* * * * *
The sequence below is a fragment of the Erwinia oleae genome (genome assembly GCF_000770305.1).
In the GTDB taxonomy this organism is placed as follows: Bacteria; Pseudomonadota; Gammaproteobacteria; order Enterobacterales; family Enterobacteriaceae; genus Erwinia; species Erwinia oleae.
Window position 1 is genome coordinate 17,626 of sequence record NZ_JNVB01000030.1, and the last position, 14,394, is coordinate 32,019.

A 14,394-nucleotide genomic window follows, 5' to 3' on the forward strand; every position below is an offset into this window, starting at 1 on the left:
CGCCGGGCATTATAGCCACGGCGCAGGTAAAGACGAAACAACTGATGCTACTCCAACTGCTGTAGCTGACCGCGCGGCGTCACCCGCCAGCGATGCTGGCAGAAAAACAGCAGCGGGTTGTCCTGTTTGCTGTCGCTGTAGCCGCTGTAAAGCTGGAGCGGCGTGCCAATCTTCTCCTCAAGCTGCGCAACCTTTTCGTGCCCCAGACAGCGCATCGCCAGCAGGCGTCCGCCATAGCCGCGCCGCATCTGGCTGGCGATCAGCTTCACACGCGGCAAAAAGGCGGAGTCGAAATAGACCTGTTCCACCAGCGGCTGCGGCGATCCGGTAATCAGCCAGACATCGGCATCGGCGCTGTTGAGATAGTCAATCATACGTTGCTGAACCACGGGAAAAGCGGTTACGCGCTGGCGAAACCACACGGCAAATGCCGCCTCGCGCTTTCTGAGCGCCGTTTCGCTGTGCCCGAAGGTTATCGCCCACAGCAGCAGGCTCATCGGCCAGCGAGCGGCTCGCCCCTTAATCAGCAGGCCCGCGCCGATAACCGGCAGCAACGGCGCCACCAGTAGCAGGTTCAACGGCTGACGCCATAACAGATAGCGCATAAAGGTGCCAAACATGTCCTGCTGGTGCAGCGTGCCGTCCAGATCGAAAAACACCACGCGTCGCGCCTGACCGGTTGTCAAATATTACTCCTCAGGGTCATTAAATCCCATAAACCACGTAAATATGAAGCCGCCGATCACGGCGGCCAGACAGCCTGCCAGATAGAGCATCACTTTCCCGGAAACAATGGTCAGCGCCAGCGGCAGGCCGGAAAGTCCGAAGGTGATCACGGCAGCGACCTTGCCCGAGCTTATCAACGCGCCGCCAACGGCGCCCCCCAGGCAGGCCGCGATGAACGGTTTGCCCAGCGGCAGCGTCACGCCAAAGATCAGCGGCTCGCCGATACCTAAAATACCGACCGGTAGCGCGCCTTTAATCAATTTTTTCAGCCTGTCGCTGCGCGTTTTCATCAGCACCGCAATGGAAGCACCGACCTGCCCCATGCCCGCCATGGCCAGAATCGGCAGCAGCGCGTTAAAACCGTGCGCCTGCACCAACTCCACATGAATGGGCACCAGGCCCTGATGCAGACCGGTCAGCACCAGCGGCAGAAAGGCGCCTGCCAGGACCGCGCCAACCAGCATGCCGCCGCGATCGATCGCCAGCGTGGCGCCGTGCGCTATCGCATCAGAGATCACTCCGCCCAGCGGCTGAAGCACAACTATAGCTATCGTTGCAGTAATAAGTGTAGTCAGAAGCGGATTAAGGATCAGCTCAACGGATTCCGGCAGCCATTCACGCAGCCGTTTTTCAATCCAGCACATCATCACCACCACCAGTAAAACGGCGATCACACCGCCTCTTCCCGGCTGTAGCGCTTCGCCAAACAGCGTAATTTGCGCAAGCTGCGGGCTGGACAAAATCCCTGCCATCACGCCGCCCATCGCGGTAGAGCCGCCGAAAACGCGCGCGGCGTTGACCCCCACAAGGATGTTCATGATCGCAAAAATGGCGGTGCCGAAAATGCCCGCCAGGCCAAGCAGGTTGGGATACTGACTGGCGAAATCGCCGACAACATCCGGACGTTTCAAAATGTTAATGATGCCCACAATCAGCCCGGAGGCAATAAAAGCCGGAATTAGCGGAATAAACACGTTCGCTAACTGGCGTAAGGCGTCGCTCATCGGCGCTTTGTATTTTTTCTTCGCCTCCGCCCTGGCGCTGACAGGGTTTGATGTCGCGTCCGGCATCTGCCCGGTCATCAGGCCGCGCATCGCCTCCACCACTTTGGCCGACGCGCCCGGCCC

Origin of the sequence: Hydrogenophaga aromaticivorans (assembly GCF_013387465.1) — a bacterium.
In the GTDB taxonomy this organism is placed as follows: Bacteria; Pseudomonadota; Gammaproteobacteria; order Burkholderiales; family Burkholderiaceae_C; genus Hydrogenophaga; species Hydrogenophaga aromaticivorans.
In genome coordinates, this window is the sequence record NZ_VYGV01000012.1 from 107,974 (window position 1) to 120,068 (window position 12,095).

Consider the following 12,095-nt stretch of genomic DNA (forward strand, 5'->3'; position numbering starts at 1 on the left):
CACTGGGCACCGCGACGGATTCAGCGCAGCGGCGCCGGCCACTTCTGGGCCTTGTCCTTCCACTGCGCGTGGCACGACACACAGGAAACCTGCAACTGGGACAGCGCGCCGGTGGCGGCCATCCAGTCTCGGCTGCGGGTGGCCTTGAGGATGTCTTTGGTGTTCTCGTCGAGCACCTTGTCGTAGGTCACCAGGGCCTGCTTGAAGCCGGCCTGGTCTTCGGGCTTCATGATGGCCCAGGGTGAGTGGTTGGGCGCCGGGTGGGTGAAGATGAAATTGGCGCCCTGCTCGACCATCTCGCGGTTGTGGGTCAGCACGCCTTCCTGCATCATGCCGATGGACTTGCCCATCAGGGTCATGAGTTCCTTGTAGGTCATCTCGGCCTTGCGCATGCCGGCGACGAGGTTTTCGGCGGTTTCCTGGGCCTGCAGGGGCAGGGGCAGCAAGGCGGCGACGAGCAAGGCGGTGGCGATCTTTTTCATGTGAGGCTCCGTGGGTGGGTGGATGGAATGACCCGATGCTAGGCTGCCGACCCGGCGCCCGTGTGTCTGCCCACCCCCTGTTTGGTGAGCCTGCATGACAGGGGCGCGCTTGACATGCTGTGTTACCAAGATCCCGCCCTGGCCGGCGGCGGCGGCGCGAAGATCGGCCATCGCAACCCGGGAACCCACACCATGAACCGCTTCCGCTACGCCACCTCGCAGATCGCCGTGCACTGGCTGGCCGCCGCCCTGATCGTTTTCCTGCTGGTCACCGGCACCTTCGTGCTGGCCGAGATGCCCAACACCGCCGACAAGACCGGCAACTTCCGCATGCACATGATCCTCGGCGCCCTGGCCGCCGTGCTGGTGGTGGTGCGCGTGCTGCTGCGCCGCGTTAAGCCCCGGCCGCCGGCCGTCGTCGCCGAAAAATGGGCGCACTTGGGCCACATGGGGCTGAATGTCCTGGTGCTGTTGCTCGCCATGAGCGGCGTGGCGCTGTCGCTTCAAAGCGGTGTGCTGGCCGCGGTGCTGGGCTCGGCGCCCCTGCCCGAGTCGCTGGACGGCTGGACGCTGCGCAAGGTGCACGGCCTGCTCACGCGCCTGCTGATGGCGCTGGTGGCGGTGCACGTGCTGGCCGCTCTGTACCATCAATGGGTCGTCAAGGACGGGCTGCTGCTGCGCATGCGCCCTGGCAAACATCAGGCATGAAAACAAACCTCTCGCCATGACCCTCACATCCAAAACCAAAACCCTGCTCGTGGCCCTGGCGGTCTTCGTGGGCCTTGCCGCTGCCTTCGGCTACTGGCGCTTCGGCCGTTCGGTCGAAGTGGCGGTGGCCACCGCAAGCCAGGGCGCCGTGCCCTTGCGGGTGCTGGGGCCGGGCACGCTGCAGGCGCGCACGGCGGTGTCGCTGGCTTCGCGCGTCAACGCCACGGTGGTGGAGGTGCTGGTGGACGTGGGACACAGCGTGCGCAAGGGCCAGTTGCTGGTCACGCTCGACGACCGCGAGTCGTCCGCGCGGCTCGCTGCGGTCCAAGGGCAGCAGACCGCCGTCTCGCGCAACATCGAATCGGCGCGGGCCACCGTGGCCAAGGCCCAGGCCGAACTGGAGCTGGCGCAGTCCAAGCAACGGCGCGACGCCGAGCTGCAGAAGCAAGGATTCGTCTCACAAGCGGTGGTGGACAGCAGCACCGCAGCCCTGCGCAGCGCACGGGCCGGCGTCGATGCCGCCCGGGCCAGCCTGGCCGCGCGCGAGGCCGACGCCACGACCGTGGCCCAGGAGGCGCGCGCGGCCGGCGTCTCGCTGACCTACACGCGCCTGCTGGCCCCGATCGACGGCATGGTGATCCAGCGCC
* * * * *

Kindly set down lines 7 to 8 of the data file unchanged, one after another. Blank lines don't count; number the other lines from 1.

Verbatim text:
In the GTDB taxonomy this organism is placed as follows: Bacteria; Pseudomonadota; Gammaproteobacteria; order Burkholderiales; family Burkholderiaceae_C; genus Hydrogenophaga; species Hydrogenophaga aromaticivorans.
In genome coordinates, this window is the sequence record NZ_VYGV01000012.1 from 107,974 (window position 1) to 120,068 (window position 12,095).